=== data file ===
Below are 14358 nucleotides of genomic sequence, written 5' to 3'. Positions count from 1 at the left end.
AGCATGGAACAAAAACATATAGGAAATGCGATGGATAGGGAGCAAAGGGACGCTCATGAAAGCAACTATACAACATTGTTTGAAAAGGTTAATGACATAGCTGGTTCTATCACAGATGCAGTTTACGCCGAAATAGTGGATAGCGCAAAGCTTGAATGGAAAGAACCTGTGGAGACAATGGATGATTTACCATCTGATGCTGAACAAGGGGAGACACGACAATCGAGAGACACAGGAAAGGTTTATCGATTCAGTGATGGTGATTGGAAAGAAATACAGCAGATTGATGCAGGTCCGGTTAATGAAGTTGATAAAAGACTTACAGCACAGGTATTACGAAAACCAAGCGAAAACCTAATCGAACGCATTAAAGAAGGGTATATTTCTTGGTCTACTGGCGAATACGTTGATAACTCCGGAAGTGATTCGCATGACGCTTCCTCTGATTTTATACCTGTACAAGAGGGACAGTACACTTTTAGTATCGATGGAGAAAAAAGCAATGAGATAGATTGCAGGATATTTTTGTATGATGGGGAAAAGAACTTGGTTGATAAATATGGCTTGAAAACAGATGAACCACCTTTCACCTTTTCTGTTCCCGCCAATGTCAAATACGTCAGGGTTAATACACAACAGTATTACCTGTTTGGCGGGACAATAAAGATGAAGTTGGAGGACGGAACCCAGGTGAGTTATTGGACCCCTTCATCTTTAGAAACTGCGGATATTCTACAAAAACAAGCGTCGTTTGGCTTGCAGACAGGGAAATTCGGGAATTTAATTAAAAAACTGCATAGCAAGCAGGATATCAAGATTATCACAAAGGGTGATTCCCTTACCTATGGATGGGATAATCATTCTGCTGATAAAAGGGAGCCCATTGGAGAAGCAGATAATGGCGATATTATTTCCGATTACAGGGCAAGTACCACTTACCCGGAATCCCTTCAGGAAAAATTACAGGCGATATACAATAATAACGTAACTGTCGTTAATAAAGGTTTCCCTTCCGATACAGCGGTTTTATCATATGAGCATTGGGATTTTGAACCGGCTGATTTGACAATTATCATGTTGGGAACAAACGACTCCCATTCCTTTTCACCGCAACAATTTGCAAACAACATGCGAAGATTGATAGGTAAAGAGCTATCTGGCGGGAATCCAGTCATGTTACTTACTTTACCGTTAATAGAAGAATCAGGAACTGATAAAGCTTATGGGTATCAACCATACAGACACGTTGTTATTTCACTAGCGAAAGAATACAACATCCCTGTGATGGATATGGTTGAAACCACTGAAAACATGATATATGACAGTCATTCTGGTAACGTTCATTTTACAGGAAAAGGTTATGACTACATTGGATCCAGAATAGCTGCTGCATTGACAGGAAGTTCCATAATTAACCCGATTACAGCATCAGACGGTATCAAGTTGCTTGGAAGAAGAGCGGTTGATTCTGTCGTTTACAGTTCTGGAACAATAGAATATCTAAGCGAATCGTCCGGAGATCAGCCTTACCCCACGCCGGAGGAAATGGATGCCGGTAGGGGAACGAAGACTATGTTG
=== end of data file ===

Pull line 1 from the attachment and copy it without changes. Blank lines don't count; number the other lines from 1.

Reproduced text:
Below are 14358 nucleotides of genomic sequence, written 5' to 3'. Positions count from 1 at the left end.